The ketogenic diet, or keto diet, is a very-low-carbohydrate, high-fat diet. The diet has been around for over a century, and was originally created as a treatment for severe epilepsy in children. Over the years, keto has gained popularity as a weight loss method, with proponents claiming that it will not only help you lose weight quickly, but it can even reverse type 2 diabetes.
Keep reading to see if these claims really stack up, and how keto compares to the CSIRO Total Wellbeing Diet.
The keto diet is a very-low-carbohydrate, moderate-protein and high-fat style of eating. On average, your daily kilojoule (calorie) intake should come from: 55 to 60 percent fat, 30 to 35 percent protein and five to 10 percent carbs.
Keto works by switching your body’s primary fuel source from glucose to fat. When you restrict carbs in your diet, your body runs out of glucose to use for energy. It will then start using an alternative fuel, called ‘ketones’, which are made from stored fat. This process is called ‘ketosis’.
Foods that are high in fat are the stars of the keto diet. Plates are typically loaded up with eggs, fish, plant oils, nuts, seeds, avocado, meat, butter and cheese!
But what about fruits and veggies? You might be wondering where they fit into a keto diet.
On keto, you can eat some low-carb, non-starchy veggies (think leafy greens, broccoli, onion, mushrooms, cucumber). But when it comes to fruit, your choices are pretty much limited to berries, which are low in carbs.
If you’re following the keto diet, forget pasta, rice, bread and noodles. Foods like beans and legumes are no-go zones too, as well as veggies like potato, sweet potato, corn and beetroot.
And while dairy milk delivers fat, it’s not necessarily keto-friendly. This is because, like fruit, it contains natural sugars.
Research behind the keto diet shows that it is an effective way to lose weight. One of the reasons behind this could be because the high level of fat in the diet keeps you feeling full.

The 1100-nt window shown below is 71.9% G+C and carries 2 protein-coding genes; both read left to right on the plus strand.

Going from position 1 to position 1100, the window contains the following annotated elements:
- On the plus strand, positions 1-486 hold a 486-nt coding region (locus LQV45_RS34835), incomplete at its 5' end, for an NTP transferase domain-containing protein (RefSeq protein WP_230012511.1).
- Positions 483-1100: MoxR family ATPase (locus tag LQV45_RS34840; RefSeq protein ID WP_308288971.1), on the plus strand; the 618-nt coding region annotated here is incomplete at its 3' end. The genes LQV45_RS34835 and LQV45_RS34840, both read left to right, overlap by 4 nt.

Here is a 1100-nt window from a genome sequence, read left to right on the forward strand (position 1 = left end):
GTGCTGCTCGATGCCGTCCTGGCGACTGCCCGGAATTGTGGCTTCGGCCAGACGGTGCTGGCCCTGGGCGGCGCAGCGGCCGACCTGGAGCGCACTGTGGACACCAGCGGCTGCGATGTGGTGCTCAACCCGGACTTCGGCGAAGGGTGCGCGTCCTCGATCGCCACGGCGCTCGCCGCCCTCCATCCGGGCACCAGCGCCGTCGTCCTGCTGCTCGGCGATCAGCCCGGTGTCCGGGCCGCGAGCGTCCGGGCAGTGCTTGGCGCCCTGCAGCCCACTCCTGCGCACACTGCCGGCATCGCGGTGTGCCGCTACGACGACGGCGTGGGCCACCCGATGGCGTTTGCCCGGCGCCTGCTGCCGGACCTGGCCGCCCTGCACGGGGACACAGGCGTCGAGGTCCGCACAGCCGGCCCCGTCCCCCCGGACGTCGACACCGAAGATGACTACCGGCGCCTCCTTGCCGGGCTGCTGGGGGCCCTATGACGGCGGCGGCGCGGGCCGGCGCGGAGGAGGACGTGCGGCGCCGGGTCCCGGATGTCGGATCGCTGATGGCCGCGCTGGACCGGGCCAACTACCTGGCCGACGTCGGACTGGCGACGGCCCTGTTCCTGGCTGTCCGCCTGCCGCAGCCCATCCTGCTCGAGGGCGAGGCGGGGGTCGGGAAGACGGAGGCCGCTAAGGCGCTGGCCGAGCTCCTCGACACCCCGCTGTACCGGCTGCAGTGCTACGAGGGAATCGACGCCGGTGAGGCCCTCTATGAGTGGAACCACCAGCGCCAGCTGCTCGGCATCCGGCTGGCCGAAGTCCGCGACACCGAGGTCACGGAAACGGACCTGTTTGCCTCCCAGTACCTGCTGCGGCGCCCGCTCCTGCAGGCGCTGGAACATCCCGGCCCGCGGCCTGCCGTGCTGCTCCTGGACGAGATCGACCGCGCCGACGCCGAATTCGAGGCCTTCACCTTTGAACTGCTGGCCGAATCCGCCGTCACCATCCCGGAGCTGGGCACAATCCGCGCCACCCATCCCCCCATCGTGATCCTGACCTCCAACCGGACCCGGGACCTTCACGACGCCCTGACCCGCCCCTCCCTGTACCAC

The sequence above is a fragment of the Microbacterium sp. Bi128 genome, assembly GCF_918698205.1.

Studies also show that keto can also be an effective treatment for type 2 diabetes, with a 2021 study showing that participants who underwent a very-low-calorie keto diet, followed by a slow reintroduction of carbohydrates, were able to reduce or completely stop taking diabetes medication after 12 months.
Like most diets that are based on restriction, one of keto’s biggest drawbacks as a weight loss diet is your ability to ‘stick’ with it. Cutting out, or severely reducing carbs, from your diet might lead to weight loss in the short term, but it leaves no room for long-term flexibility. Indulging in a few biscuits with your coffee, having an extra piece of toast at breakfast or a slice of pizza for dinner could take your body out of ketosis, and potentially reverse any progress you’ve made on the diet.
Another issue with the diet is that by cutting out or restricting certain foods, you may miss out on some essential nutrients. Wholegrains, beans, legumes, vegetables and fruit are vital sources of fibre, as well as various antioxidants, vitamins and minerals that your body needs to thrive.
Where keto is very-low-carb, moderate-protein and high-fat, the CSIRO Total Wellbeing Diet follows a higher-protein, moderate-fat and moderate-carb (low GI) eating style.
The balance of food groups in the CSIRO Total Wellbeing Diet helps you lose weight by keeping you feeling full for longer. Plus, by including all food groups, you get all the essential nutrients you need for optimal health.
On the CSIRO Total Wellbeing Diet, low GI carbs are your friend. Foods like wholegrain bread, noodles, oats, legumes and beans provide vital nutrients while keeping your energy levels even and balanced, and your gut happy.
One of the biggest benefits of the CSIRO Total Wellbeing Diet is that Indulgences are built into the program; you can have your cookies, pizza, cake, wine or whatever else you enjoy as a treat, without undoing any of your healthy habits.
The CSIRO Total Wellbeing Diet is a sustainable way of eating and keeping weight off long-term; it’s easier to stick to a ‘diet’ when nothing is restricted.
Members who have lost weight with the CSIRO Total Wellbeing Diet also experience a range of health benefits – and top of the list is improvements to their type 2 diabetes. In a recent survey of CSIRO Total Wellbeing Diet members, 81 percent of those who lost the most weight saw an improvement in their type 2 diabetes, while nearly 60 percent of the total sample saw improvements in their pre-diabetes.
Developed in partnership with Diabetes NSW, CSIRO Total Wellbeing Diet has developed the Special Edition for Pre-diabetes and Type 2 Diabetes Program. The special edition program features simple carbohydrate-controlled meals and additional educational content around diet and blood glucose levels.